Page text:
Firstly we thank Allah swt for giving us the opportunity to represent Islam in a country like Australia where there are only 2% muslims. Secondly we thank and appreciate the invitation from Cantor Michael Laloum and his initiative to work with Muslim Community. We also would like to thank Rabbi Gersh [Lazarow] and the Jewish Temple Beth Israel for their warm welcome. We hope & pray the doors of communication and mutual understanding are always open in order to achieve & fulfil the purpose of our lives i.e. to be obedient to the One & Only Lord Allah swt. As Allah swt says in the Quran ‘Say: O people of the Book (Jews & Christians)! Let us come to Common Terms as between us & you…..’ {AL Quran 3:64}

Several things are perturbing about these words. Firstly, it would seem the Jews are being asked to agree to a mutual understanding that we both worship Allah, who of course is different from the G-d of the bible. In addition the words “Common Terms” are capitalised, implying that they have a particular meaning in Islamic dawah. Dr Mark Durie, an expert on Islam, gave a critique of this meaning: http://acommonword.blogspot.com.au/2008/02/notes-for-christians-on-understanding.html

The key points are summarised below:

A 2007 letter, “A Common Word Between Us and You” addressed to the Pope, and other Christian leaders throughout the world by 138 Muslim scholars, is an attempt to Islamicise Christian-Muslim dialogue: the ‘common word’ theme is associated with a declaration of war against the Byzantines, and is part of an anti-Christian polemic in the Qur’an.

The introductory summary to the letter concludes with the words ‘…in obedience to the Holy Qur’an, we as Muslims invite Christians to come together with us…’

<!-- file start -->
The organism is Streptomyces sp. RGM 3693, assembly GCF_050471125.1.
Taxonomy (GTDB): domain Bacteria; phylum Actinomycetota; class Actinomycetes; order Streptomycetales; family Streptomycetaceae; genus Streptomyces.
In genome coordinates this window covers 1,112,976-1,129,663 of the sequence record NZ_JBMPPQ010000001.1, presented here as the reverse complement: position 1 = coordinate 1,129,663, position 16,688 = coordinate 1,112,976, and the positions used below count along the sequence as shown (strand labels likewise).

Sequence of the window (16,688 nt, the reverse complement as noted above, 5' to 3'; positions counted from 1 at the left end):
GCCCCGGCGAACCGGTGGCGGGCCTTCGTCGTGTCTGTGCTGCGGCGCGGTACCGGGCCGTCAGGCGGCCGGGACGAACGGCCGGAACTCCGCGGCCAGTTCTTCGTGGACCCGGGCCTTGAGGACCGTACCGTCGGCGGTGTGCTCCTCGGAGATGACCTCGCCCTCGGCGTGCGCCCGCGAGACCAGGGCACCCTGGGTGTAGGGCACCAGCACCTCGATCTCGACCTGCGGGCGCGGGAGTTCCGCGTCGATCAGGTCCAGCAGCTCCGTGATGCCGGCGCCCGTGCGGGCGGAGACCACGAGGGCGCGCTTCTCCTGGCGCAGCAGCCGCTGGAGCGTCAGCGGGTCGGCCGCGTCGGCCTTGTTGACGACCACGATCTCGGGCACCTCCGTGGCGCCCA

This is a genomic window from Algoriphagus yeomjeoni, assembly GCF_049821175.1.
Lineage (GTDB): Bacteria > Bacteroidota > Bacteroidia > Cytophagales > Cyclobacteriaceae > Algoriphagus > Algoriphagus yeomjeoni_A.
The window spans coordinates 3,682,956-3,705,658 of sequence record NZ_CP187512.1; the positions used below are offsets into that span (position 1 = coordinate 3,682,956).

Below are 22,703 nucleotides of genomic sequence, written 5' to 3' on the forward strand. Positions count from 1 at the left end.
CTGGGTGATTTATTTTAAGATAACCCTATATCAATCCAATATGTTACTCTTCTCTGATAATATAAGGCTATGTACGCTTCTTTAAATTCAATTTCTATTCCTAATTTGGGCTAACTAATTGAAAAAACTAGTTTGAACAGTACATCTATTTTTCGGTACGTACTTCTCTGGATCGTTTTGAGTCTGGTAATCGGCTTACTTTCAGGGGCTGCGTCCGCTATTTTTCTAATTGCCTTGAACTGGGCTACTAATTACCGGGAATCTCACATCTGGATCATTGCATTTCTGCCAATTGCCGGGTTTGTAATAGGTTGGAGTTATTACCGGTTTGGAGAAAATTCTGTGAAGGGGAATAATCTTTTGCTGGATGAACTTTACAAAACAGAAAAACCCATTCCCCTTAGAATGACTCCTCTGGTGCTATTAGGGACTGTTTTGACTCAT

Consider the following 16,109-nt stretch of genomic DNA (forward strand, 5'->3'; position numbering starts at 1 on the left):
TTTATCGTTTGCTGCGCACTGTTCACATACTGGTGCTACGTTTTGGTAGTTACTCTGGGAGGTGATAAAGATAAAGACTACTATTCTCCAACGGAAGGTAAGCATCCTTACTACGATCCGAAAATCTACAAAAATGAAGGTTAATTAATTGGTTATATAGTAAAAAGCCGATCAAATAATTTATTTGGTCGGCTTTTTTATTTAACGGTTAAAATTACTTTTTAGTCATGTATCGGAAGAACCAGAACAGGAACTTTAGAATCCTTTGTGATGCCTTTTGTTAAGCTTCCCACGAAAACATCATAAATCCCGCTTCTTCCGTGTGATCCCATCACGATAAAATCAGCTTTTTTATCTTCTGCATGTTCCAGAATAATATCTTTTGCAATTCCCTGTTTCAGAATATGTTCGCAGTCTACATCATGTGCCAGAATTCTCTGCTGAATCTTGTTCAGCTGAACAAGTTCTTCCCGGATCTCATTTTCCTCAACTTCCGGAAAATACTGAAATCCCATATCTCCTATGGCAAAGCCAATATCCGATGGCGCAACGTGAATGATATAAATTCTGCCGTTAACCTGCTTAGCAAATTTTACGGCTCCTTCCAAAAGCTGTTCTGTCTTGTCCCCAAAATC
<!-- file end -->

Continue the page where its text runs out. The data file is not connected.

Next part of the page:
This formal opening to the letter declares that A Common Word is a call (ada‘wa) for Christians to come to Allah’s way, i.e. to Islam.

The authors of A Common Word take pains to cite this verse, and point out that, according to this teaching, Muhammad’s message must be the same as the message of the Bible. So from the Islamic point of view, it is entirely legitimate to regard Muhammad’s message of monotheism as the foundational message of both Jesus Christ and Moses. To call Christians (and Jews) to accept Islamic monotheism is in fact to invite them back to their own religion, and to the faith of their own prophets.

This is the orthodox Islamic position on Christianity and Judaism, that they are derivatives of the Islam of Christ and Moses. The Qur’an presents it as the duty of Muslims to call Christians and Jews back to their original faith. Thus the ‘common ground’ shared by Islam and Christianity is Islam itself.

The theme verse for the whole letter, Sura 3:64 is most problematic.:

Say: ‘O People of the Book! come to common terms as between us and you: That we worship none but Allah; that we associate no partners with him; that we erect not, from among ourselves, Lords and patrons other than Allah.’ If then they turn back, say ye: ‘Bear witness that we (at least) are Muslims (bowing to Allah’s Will).’

This hadith is included in the Book of Jihad because it illustrates Muhammad’s principle that, before attacking non-Muslims, it was necessary first to invite them to embrace Islam.